An engineer by profession, Biju Narayanan quit his corporate career a decade ago to take up farming.

At his 95-acre farm, he harvests 80 kg of exotic fruits like rambutan and mangosteen each season.

He achieved this by implementing high-density farming, which helped him get double the usual yield from one-third of the space required in conventional farming.

Biju explains the step-by-step process of how to take up high-density farming:

Select the plants based on how they will grow. Don’t choose too many tall or leafy trees for high-density farming.

Maintain a gap of 2.5 metres between two plants. Plant them in a way that less leafy plants are placed next to those with more cover. This will ensure proper sunlight for each.

Ensure that tall-growing plants are not placed near short ones to avoid sunlight restriction and nutrient competition. The taller plant can hinder the growth of the shorter one by consuming more nutrients from the soil.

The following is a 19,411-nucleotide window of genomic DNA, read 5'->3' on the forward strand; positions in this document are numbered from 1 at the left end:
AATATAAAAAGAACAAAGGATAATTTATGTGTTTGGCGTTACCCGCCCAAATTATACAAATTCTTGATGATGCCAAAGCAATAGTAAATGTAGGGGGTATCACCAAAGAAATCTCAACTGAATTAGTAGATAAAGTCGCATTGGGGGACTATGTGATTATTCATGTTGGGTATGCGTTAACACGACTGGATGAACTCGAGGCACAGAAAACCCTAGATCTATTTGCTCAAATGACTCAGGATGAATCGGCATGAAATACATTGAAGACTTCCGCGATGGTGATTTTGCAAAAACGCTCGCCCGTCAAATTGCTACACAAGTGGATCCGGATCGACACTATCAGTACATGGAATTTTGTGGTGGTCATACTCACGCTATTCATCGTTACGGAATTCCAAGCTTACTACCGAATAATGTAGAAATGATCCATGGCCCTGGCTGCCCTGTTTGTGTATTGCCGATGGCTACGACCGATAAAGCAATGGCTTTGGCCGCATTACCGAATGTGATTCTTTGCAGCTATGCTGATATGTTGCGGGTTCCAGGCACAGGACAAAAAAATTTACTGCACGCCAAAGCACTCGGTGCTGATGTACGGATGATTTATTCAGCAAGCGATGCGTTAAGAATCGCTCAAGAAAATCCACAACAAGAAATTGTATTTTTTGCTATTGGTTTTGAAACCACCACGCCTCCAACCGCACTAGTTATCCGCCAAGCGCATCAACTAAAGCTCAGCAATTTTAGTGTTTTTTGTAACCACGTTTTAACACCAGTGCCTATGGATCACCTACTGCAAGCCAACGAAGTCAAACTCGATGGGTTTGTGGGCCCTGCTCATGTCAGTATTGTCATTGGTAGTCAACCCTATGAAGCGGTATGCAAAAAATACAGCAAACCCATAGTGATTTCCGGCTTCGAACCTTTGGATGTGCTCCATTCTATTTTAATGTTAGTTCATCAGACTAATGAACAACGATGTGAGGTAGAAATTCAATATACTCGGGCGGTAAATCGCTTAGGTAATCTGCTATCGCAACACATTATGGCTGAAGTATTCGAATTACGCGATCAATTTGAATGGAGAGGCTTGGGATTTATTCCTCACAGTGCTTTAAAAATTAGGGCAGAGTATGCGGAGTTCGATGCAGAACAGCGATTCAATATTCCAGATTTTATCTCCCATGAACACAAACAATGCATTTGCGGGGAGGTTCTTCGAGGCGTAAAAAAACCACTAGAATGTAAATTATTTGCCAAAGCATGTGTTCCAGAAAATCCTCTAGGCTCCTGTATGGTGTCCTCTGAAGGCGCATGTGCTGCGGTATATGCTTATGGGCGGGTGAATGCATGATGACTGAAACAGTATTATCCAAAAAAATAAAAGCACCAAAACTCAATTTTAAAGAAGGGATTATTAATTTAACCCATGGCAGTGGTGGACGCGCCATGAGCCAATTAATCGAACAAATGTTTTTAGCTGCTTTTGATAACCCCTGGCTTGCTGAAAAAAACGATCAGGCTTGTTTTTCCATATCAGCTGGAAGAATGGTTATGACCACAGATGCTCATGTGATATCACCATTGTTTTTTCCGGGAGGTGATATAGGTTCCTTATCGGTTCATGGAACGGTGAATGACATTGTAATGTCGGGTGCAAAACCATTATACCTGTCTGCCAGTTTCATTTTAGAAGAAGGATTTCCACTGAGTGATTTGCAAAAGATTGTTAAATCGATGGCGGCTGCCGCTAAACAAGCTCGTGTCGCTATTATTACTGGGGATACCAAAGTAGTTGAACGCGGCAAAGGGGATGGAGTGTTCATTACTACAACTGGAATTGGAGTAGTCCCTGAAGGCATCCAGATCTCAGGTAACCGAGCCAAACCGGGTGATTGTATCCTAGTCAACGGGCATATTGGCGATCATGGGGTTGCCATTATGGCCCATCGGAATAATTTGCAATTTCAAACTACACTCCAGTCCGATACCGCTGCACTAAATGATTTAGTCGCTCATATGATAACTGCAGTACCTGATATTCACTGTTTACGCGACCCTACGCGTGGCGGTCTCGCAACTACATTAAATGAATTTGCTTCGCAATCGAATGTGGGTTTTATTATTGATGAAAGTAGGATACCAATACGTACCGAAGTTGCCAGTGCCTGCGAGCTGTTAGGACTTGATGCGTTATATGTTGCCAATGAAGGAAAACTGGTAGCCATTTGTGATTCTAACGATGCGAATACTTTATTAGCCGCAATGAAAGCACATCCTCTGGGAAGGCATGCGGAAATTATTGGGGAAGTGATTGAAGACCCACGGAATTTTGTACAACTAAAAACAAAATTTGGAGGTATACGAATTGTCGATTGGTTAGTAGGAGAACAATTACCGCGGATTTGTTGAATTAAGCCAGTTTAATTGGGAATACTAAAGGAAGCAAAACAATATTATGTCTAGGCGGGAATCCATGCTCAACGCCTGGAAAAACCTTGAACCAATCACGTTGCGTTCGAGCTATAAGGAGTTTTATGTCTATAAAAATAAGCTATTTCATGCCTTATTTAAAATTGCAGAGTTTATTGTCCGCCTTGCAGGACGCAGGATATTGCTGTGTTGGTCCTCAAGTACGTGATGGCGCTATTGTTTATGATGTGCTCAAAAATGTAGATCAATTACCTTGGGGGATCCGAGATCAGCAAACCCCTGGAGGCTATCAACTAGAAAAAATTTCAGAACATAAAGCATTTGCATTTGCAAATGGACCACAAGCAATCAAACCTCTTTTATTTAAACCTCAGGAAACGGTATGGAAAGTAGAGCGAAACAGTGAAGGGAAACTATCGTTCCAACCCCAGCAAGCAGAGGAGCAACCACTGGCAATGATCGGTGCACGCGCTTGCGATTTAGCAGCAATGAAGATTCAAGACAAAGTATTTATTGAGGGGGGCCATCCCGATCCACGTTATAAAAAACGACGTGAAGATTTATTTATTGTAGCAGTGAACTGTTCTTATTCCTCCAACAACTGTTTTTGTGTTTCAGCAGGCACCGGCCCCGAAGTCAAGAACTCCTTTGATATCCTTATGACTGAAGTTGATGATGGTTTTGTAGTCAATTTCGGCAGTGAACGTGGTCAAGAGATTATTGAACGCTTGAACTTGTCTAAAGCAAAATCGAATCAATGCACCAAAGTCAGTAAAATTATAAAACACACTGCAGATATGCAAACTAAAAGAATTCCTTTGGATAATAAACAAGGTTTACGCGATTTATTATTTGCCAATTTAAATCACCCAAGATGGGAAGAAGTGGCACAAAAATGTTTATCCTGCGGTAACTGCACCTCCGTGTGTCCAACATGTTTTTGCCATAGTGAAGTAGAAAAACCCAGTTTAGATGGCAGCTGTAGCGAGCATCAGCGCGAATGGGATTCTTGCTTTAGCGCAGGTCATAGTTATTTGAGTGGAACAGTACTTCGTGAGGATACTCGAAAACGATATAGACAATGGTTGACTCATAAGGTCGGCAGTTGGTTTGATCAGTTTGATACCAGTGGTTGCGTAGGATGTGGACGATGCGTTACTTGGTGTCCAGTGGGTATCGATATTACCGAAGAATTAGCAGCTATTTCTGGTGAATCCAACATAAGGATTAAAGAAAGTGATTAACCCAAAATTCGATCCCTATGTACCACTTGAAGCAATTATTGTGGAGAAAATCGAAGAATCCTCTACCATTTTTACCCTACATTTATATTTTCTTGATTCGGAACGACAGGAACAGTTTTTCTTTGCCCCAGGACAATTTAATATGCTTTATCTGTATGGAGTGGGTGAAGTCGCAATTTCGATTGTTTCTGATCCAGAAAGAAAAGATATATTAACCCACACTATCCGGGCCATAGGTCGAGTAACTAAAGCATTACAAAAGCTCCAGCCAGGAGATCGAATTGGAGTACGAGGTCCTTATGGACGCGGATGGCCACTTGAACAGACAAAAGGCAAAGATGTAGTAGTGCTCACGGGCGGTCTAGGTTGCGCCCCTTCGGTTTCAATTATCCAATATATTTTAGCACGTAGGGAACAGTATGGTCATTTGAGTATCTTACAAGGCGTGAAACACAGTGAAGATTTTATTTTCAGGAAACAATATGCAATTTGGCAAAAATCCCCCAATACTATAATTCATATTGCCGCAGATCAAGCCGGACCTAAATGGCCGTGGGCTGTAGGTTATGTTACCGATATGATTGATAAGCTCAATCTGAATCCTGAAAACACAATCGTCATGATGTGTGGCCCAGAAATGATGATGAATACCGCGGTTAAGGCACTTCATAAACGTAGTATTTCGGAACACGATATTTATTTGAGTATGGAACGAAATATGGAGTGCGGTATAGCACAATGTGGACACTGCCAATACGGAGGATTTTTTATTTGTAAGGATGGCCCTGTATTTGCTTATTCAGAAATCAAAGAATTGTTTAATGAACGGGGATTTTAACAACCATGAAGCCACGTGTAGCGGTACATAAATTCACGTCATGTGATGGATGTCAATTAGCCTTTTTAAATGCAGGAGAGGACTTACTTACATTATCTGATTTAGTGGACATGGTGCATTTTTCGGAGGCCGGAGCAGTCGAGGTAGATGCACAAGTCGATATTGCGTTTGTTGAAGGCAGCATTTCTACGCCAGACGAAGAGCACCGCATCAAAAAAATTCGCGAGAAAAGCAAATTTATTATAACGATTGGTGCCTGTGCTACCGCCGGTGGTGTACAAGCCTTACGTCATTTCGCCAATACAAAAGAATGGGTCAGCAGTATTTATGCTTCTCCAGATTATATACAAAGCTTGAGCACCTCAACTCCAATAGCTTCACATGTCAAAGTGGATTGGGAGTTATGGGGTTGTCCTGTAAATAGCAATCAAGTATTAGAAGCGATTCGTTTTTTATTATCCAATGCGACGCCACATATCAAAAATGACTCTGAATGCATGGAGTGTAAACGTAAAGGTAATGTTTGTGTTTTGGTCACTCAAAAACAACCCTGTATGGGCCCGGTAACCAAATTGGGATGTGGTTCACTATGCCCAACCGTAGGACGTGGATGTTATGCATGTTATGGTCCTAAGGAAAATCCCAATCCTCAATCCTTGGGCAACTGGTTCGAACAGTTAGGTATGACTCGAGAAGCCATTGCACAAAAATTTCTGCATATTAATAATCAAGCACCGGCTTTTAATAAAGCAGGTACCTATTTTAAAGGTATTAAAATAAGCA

Plant varieties that don’t need a lot of space can be placed in pots, drums, and grow bags to save more space. Crops that don’t need much sunlight can be placed in shady areas.

The first three years after planting the sapling are the most important. During this time, you should prune and train the plants, which in turn will decide how healthy they will grow to be.

Regular training helps change the shape, size, and direction of plant growth. Training refers to twisting, bending, or fastening the plants.

Avoid chemical fertilisers and pesticides as they can distort the true growth of plants. Opt for organic alternatives such as compost, cow dung, and neem oil/cake to ensure natural and healthy plant development.

Biju adds that almost all varieties will start giving fruits after three years. Regular watering or fertilising won’t be needed post this.